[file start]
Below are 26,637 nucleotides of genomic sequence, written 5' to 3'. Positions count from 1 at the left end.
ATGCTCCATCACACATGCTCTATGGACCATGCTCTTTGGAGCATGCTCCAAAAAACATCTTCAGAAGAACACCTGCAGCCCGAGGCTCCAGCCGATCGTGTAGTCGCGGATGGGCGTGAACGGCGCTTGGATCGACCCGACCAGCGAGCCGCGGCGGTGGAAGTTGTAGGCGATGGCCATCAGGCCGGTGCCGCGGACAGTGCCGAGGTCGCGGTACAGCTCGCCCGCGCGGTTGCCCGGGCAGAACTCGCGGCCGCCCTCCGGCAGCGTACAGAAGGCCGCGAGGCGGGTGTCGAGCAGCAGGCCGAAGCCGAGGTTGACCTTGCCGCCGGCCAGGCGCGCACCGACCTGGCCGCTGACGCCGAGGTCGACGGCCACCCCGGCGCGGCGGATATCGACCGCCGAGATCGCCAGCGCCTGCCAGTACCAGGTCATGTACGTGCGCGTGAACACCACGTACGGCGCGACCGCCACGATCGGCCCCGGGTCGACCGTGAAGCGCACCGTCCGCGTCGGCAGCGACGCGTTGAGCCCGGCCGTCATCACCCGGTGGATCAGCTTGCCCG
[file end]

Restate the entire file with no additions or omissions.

Below are 26,637 nucleotides of genomic sequence, written 5' to 3'. Positions count from 1 at the left end.
ATGCTCCATCACACATGCTCTATGGACCATGCTCTTTGGAGCATGCTCCAAAAAACATCTTCAGAAGAACACCTGCAGCCCGAGGCTCCAGCCGATCGTGTAGTCGCGGATGGGCGTGAACGGCGCTTGGATCGACCCGACCAGCGAGCCGCGGCGGTGGAAGTTGTAGGCGATGGCCATCAGGCCGGTGCCGCGGACAGTGCCGAGGTCGCGGTACAGCTCGCCCGCGCGGTTGCCCGGGCAGAACTCGCGGCCGCCCTCCGGCAGCGTACAGAAGGCCGCGAGGCGGGTGTCGAGCAGCAGGCCGAAGCCGAGGTTGACCTTGCCGCCGGCCAGGCGCGCACCGACCTGGCCGCTGACGCCGAGGTCGACGGCCACCCCGGCGCGGCGGATATCGACCGCCGAGATCGCCAGCGCCTGCCAGTACCAGGTCATGTACGTGCGCGTGAACACCACGTACGGCGCGACCGCCACGATCGGCCCCGGGTCGACCGTGAAGCGCACCGTCCGCGTCGGCAGCGACGCGTTGAGCCCGGCCGTCATCACCCGGTGGATCAGCTTGCCCG